In every lease, whether it be a $3,000,000 piece of manufacturing equipment or a $20,000 car, there is an implicit interest rate that lessees pay to lessors. While one most likely won’t be able to find it explicitly stated in the highlights of the contract terms, the interest is always there, buried within the numbers and calculations of the lease. From a logical perspective it makes sense that this exists, otherwise lessors wouldn’t be able to stay in business. By finding the implied interest rate in their contract, lessees can see what they’re truly paying for the right to use an asset, and, armed with that information, they might even be able to negotiate better terms.
The Basics of Implicit Interest Rate
Being able to calculate implied interest in a lease isn’t very beneficial if the lessee can’t put that information into context. Thus, before getting into the mathematical details, it’s helpful to put lease rates into perspective. Basically, purchasers can think of their lease as a loan. The initial value of that loan is the leased asset’s value. So, if it’s a $20,000 car being leased, that $20,000 is essentially the principal. During the life of the lease, the lessee makes payments to cover the depreciation of the asset plus interest. Imagine the lessor of the $20,000 car thinks that it will be worth $15,000 when the lease terminates. That $5,000 difference, plus the interest we’ll calculate later, makes up the lessee’s payments. When the lease is up, the return of the asset is considered a repayment of the principal. In this example, it’s as simple as returning the car, which is now worth $15,000.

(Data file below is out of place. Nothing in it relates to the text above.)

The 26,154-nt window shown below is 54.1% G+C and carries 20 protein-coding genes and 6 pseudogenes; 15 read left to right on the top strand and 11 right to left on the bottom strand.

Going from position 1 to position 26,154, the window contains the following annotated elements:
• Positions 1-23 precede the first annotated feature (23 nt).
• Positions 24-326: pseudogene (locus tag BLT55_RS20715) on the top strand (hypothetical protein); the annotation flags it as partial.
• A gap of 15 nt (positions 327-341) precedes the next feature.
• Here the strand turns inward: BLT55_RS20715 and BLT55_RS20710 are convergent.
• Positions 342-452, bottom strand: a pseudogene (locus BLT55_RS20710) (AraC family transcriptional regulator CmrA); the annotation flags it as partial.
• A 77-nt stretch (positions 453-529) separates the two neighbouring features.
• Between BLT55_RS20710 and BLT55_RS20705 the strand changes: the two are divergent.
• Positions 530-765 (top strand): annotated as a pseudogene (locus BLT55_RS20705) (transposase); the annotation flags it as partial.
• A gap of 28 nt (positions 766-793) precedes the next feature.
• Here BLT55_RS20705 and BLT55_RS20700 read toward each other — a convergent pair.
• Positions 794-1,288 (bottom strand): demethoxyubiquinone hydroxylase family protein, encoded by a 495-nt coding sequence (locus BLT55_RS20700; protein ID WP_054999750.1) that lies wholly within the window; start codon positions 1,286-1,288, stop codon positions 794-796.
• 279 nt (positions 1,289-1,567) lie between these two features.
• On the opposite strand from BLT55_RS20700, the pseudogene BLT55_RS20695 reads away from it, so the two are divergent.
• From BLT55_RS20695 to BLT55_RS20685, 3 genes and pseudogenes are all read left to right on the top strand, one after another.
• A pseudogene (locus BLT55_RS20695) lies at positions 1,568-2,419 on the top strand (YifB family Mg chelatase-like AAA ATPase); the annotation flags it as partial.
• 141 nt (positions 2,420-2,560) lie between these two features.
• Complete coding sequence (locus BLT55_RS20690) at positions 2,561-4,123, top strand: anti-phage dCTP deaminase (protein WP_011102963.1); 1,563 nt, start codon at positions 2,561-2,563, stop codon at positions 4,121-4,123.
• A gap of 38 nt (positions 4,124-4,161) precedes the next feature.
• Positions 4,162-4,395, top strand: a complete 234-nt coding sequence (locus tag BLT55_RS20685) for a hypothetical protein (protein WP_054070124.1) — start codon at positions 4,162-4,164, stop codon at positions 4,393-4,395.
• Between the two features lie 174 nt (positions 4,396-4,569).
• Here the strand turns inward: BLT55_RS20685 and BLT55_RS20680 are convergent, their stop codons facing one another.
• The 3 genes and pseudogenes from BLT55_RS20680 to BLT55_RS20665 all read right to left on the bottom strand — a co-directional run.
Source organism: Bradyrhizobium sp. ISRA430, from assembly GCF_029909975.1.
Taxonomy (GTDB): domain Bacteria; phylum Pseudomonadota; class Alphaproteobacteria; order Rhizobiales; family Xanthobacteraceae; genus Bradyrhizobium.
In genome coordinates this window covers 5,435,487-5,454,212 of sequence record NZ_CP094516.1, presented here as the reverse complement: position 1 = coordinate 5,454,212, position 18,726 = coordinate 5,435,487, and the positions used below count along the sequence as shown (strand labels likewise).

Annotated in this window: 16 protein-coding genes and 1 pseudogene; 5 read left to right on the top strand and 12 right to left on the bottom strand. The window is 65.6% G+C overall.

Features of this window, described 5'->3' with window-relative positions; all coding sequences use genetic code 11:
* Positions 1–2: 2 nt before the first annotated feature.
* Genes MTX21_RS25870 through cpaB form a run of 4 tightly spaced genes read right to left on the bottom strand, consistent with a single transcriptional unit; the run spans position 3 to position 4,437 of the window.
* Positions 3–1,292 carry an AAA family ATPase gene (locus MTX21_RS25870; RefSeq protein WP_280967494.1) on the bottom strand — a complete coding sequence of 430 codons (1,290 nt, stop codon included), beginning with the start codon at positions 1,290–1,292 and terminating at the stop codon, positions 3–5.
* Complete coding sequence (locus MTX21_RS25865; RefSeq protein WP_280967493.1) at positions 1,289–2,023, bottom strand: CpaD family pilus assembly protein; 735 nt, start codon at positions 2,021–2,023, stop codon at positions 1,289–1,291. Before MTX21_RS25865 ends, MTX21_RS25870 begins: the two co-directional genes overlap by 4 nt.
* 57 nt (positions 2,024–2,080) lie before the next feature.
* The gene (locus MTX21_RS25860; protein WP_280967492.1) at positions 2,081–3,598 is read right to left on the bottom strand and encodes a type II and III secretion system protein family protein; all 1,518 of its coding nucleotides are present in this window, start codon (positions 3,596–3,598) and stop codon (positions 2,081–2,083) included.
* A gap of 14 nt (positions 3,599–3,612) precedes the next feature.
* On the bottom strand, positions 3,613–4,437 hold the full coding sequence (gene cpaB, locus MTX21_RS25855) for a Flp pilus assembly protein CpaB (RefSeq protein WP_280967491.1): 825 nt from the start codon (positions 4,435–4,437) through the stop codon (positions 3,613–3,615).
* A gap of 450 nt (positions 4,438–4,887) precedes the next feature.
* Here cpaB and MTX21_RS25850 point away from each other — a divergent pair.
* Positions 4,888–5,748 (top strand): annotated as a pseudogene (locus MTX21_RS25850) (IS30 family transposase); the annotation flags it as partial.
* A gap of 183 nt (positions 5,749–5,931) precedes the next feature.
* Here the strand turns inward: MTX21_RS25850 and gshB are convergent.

How to Calculate Implicit Interest Rate?
Before making the calculations, it should be noted that a financial calculator, of which there are many freely available online, is recommended. Algebraic formulas for calculating interest rates tend to err on the big and hairy side, so unless you’re really into math the financial calculator will be your friend.
There are four values needed to solve for interest in the formula. The first is the present value of the asset you’re leasing. If it’s the $20,000 car mentioned earlier, $20,000 is the present value. The second constant necessary is the value of monthly payments. This, fortunately, is self-explanatory. Let’s assume the payments for our 3 year lease on the $20,000 car are $300 monthly. Next is the number of payment periods in the life of the lease. Often abbreviated “n”, it would be 36 for our example’s 3 year lease with monthly payments. Lastly is the future value of the asset, which is what it will be worth when you return it. For our case, that will be $15,000.
Now that the values are pinned down, all that’s left to do is plug them into a financial calculator. Our number of periods is 36, present value is $20,000, payment value is $300, and future value is $15,000. Some calculators might ask for payments per year, which for a monthly lease is of course 12. Press the “enter” button, and you’ll find that the implied interest rate for this lease is 10.9% annually.
Implicit Interest Rate Calculator
Once you know how to calculate a lease’s implicit interest rate, you can shop around for the best contracts available. Interest, in essence, is the true cost of asset rental, and being able to identify it is a great tool for any lessee to have.
If you want to know more, you may refer to Wikihow for more examples on the calculations and also learn how to calculate implicit interest rate lease in excel spreadsheet.